By Tony Winterburn • 23 April 2020 • 11:49
Their hourly wages are 8 per cent lower on average than other employees, according to research by the Institute for Fiscal Studies (IFS). Key workers, such as those in social care or the food sector, look similar to the rest of the workforce in terms of age, education, and where they were born, but they are more likely to be female and lower paid than others, said the report.
“They work in the same dangerous areas as we do and should be paid the same,” said an NHS nurse, too scared to give her name in case of retribution.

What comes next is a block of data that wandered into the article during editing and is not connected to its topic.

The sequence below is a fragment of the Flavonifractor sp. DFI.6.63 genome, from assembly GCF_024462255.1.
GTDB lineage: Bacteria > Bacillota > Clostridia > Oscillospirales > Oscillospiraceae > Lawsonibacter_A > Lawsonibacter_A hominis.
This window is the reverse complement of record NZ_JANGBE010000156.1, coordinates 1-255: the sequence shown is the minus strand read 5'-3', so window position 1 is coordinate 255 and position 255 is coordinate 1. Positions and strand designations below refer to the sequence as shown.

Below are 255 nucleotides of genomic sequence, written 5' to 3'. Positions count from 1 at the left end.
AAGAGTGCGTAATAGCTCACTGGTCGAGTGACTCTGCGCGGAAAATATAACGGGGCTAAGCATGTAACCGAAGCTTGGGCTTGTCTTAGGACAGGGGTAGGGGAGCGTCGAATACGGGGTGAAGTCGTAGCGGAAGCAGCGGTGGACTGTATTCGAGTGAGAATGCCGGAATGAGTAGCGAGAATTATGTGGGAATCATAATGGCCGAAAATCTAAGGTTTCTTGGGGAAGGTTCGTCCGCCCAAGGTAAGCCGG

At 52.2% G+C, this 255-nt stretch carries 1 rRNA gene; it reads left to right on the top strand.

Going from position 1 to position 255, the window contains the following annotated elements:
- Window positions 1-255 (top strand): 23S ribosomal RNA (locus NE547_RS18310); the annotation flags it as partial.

The median key worker earned £12.26 an hour in today’s prices last year, 8 per cent less than the £13.26 per hour earned by the median earner in a non-key occupation, it was found. A third of the key workers in the study are paid £10 an hour or less, which is below the long-term target for the national living wage, said the IFS.
The food and social care sectors stand out for the low wages their employees earn as well as their low levels of qualifications, according to the report.
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